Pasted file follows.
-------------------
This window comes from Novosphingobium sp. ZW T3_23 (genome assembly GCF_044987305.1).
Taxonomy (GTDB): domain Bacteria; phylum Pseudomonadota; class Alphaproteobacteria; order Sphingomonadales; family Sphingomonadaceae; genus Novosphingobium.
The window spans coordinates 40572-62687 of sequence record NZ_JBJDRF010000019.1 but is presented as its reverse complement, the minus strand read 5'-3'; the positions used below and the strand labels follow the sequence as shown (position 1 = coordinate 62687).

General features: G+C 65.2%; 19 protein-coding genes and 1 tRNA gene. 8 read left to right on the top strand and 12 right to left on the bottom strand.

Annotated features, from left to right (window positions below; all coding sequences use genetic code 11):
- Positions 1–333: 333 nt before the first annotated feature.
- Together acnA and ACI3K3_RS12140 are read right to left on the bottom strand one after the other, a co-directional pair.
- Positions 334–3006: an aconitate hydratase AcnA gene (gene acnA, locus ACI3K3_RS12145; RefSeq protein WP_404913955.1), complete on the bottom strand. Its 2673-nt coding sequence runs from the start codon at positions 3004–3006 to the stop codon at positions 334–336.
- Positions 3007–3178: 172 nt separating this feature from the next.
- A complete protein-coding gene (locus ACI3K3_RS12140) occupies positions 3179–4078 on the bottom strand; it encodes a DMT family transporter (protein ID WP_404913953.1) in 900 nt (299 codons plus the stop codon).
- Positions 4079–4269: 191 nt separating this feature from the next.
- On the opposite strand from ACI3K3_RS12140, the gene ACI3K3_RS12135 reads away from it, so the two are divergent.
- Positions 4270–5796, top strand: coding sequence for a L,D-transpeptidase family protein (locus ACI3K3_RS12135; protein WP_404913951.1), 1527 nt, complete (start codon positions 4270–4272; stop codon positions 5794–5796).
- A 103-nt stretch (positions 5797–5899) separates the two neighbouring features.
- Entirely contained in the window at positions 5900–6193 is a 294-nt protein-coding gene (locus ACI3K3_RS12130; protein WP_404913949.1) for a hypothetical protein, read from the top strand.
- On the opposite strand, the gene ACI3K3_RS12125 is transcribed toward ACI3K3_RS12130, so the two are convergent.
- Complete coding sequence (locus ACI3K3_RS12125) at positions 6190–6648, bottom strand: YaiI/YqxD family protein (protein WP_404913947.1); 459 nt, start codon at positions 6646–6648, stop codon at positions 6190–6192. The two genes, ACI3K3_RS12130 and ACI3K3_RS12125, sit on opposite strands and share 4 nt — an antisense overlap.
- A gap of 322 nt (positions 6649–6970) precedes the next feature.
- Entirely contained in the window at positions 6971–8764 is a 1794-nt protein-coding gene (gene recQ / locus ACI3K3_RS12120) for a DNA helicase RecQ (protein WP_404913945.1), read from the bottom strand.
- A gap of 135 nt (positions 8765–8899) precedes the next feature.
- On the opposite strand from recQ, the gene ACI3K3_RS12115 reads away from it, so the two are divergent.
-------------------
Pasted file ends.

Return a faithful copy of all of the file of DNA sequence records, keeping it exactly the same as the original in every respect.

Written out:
This window comes from Novosphingobium sp. ZW T3_23 (genome assembly GCF_044987305.1).
Taxonomy (GTDB): domain Bacteria; phylum Pseudomonadota; class Alphaproteobacteria; order Sphingomonadales; family Sphingomonadaceae; genus Novosphingobium.
The window spans coordinates 40572-62687 of sequence record NZ_JBJDRF010000019.1 but is presented as its reverse complement, the minus strand read 5'-3'; the positions used below and the strand labels follow the sequence as shown (position 1 = coordinate 62687).

General features: G+C 65.2%; 19 protein-coding genes and 1 tRNA gene. 8 read left to right on the top strand and 12 right to left on the bottom strand.

Annotated features, from left to right (window positions below; all coding sequences use genetic code 11):
- Positions 1–333: 333 nt before the first annotated feature.
- Together acnA and ACI3K3_RS12140 are read right to left on the bottom strand one after the other, a co-directional pair.
- Positions 334–3006: an aconitate hydratase AcnA gene (gene acnA, locus ACI3K3_RS12145; RefSeq protein WP_404913955.1), complete on the bottom strand. Its 2673-nt coding sequence runs from the start codon at positions 3004–3006 to the stop codon at positions 334–336.
- Positions 3007–3178: 172 nt separating this feature from the next.
- A complete protein-coding gene (locus ACI3K3_RS12140) occupies positions 3179–4078 on the bottom strand; it encodes a DMT family transporter (protein ID WP_404913953.1) in 900 nt (299 codons plus the stop codon).
- Positions 4079–4269: 191 nt separating this feature from the next.
- On the opposite strand from ACI3K3_RS12140, the gene ACI3K3_RS12135 reads away from it, so the two are divergent.
- Positions 4270–5796, top strand: coding sequence for a L,D-transpeptidase family protein (locus ACI3K3_RS12135; protein WP_404913951.1), 1527 nt, complete (start codon positions 4270–4272; stop codon positions 5794–5796).
- A 103-nt stretch (positions 5797–5899) separates the two neighbouring features.
- Entirely contained in the window at positions 5900–6193 is a 294-nt protein-coding gene (locus ACI3K3_RS12130; protein WP_404913949.1) for a hypothetical protein, read from the top strand.
- On the opposite strand, the gene ACI3K3_RS12125 is transcribed toward ACI3K3_RS12130, so the two are convergent.
- Complete coding sequence (locus ACI3K3_RS12125) at positions 6190–6648, bottom strand: YaiI/YqxD family protein (protein WP_404913947.1); 459 nt, start codon at positions 6646–6648, stop codon at positions 6190–6192. The two genes, ACI3K3_RS12130 and ACI3K3_RS12125, sit on opposite strands and share 4 nt — an antisense overlap.
- A gap of 322 nt (positions 6649–6970) precedes the next feature.
- Entirely contained in the window at positions 6971–8764 is a 1794-nt protein-coding gene (gene recQ / locus ACI3K3_RS12120) for a DNA helicase RecQ (protein WP_404913945.1), read from the bottom strand.
- A gap of 135 nt (positions 8765–8899) precedes the next feature.
- On the opposite strand from recQ, the gene ACI3K3_RS12115 reads away from it, so the two are divergent.